Comparison of Spinal Manipulation Methods and Usual Medical Care for Acute and Subacute Low Back Pain
A ChiroSecure Research Update
A randomized controlled trial with follow-up to 6 months.
This was a comparative effectiveness trial of manual-thrust manipulation (MTM) versus mechanical-assisted manipulation (MAM); and manipulation versus usual medical care (UMC).
A total of 107 adults with onset of LBP within the past 12 weeks were randomized to 1 of 3 treatment groups: MTM, MAM, or UMC. Outcome measures included the Oswestry LBP Disability Index (0–100 scale) and numeric pain rating (0–10 scale). Participants in the manipulation groups were treated twice weekly during 4 weeks; subjects in UMC were seen for 3 visits during this time. Outcome measures were captured at baseline, 4 weeks, 3 months, and 6 months.
Linear regression showed a statistically significant advantage of MTM at 4 weeks compared with MAM (disability = −8.1, P = 0.009; pain = −1.4, P = 0.002) and UMC (disability = −6.5, P = 0.032; pain = −1.7, P < 0.001). Responder analysis, defined as 30% and 50% reductions in Oswestry LBP Disability Index scores revealed a significantly greater proportion of responders at 4 weeks in MTM (76%; 50%) compared with MAM (50%; 16%) and UMC (48%; 39%). Similar between-group results were found for pain: MTM (94%; 76%); MAM (69%; 47%); and UMC (56%; 41%). No statistically significant group differences were found between MAM and UMC, and for any comparison at 3 or 6 months.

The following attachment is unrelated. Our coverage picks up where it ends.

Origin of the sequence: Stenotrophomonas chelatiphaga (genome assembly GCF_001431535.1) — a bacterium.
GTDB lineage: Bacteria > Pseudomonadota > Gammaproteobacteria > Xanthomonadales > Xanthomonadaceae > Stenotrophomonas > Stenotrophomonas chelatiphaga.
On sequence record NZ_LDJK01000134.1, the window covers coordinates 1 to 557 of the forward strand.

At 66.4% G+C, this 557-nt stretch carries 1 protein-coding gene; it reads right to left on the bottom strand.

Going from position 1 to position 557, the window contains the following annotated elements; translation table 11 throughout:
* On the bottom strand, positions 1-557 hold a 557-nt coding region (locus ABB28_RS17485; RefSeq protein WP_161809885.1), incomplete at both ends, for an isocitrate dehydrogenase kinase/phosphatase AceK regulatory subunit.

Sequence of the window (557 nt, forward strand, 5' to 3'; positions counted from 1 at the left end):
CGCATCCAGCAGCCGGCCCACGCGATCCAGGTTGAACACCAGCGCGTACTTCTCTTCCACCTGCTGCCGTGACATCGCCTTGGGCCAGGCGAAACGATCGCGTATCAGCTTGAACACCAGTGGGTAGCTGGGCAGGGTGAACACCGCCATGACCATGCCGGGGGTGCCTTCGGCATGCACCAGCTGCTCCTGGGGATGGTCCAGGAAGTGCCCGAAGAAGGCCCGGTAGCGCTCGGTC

Manual-thrust manipulation provides greater short-term reductions in self-reported disability and pain scores compared with usual medical care or mechanical-assisted manipulation.
Schneider, M., Haas, M., Glick, R., Stevans, J., & Landsittel, D. (2015). Comparison of spinal manipulation methods and usual medical care for acute and subacute low back pain: a randomized clinical trial. Spine, 40(4), 209–217. https://doi.org/10.1097/BRS.0000000000000724.